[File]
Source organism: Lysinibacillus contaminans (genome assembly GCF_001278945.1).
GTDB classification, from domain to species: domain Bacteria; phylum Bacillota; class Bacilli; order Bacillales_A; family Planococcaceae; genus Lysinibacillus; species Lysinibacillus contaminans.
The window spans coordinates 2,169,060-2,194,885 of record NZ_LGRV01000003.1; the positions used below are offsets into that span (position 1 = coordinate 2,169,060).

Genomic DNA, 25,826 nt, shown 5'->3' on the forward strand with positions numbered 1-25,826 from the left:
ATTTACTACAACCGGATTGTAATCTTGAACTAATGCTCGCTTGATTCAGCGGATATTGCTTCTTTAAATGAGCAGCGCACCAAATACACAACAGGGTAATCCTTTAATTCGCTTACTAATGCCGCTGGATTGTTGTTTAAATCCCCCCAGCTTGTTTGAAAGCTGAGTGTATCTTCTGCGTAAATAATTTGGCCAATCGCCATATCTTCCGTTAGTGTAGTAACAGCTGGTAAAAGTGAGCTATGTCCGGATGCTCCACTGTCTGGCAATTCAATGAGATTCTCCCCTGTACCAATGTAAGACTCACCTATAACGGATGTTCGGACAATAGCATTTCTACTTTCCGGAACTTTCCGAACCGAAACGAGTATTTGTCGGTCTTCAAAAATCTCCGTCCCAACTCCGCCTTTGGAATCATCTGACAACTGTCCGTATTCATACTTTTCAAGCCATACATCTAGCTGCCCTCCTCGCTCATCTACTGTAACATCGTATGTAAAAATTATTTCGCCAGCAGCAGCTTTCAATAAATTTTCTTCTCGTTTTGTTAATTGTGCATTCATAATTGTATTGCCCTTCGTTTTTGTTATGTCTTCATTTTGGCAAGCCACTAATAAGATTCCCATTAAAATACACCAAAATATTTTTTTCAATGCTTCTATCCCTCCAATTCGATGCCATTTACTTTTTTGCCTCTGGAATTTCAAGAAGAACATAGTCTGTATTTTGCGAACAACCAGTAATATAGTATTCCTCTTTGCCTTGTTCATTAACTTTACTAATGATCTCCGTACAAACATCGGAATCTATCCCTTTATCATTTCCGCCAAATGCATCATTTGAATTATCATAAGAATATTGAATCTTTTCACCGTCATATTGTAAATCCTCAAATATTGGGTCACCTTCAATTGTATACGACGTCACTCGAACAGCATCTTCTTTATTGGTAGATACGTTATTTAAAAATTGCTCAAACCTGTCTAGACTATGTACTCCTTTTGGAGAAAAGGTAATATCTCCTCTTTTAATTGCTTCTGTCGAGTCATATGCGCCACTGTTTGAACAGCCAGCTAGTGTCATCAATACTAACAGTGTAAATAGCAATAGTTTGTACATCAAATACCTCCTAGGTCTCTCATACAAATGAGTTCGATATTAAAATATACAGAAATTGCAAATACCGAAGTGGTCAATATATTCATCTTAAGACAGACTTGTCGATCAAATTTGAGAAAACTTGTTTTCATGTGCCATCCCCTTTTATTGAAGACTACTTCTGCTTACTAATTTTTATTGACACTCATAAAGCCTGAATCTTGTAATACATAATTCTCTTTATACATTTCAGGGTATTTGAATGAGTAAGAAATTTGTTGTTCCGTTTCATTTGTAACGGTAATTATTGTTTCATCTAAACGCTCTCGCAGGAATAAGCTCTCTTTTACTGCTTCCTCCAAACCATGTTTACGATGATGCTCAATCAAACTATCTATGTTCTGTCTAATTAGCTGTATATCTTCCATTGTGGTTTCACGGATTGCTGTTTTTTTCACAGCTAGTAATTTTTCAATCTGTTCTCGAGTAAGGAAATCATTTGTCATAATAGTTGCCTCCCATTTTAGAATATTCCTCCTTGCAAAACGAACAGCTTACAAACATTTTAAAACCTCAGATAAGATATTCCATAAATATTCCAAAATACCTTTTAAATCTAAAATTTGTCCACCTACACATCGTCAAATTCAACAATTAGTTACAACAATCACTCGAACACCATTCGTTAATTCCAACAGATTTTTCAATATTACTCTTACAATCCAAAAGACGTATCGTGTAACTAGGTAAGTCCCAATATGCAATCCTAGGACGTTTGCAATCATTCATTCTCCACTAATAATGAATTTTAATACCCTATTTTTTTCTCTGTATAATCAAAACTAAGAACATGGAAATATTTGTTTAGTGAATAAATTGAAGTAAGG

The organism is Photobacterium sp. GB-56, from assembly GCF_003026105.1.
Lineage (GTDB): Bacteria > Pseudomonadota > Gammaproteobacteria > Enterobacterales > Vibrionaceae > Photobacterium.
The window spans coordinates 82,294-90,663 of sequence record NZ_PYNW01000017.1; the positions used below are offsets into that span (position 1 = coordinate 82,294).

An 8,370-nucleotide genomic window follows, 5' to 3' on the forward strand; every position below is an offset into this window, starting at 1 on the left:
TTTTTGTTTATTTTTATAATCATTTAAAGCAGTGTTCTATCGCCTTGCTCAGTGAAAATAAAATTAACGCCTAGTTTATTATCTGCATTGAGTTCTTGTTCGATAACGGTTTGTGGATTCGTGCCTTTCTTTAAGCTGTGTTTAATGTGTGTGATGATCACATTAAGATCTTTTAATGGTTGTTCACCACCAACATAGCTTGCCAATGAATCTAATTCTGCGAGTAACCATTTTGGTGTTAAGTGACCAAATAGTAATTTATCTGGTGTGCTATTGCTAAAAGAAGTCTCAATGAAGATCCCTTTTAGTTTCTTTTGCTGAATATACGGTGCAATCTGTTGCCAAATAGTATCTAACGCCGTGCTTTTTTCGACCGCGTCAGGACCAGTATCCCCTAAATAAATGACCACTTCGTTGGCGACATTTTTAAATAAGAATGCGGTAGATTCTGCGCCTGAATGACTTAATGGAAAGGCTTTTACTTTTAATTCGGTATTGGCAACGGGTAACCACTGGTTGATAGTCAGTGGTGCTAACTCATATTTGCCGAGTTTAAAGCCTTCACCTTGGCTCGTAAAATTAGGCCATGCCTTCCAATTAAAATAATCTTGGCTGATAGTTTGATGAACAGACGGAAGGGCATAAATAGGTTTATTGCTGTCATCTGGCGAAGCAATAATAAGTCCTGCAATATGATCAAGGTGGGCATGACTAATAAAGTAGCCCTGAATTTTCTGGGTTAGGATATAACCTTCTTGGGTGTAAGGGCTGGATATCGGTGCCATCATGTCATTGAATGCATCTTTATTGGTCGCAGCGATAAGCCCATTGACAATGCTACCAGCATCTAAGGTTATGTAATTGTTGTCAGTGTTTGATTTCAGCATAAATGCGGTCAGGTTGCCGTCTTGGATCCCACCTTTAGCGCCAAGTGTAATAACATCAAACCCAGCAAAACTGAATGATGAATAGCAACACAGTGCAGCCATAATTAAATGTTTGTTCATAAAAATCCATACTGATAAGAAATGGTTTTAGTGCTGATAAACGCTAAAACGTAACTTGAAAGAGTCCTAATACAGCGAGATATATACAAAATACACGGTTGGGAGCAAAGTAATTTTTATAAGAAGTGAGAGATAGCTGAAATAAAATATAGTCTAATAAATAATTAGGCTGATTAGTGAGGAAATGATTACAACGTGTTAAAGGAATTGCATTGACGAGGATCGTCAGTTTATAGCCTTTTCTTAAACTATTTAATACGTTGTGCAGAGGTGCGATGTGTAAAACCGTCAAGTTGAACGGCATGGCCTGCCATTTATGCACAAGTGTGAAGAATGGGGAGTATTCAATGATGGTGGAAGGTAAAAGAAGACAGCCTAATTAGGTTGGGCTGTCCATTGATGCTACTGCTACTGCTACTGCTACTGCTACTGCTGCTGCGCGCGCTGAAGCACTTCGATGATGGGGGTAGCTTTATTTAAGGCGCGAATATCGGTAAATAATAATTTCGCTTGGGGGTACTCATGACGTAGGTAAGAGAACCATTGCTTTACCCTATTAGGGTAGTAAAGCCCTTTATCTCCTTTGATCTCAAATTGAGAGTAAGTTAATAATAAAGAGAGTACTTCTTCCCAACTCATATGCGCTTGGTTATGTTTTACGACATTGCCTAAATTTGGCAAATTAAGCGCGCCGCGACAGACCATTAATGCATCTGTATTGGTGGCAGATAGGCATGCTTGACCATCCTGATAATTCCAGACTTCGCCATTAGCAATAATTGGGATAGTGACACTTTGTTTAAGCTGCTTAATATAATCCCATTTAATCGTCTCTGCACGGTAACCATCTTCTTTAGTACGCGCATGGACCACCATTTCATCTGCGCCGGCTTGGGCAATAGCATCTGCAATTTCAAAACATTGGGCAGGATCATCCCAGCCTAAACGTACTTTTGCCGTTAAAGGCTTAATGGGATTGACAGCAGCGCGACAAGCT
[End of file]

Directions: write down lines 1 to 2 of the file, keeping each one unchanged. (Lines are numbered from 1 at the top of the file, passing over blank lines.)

Source organism: Lysinibacillus contaminans (genome assembly GCF_001278945.1).
GTDB classification, from domain to species: domain Bacteria; phylum Bacillota; class Bacilli; order Bacillales_A; family Planococcaceae; genus Lysinibacillus; species Lysinibacillus contaminans.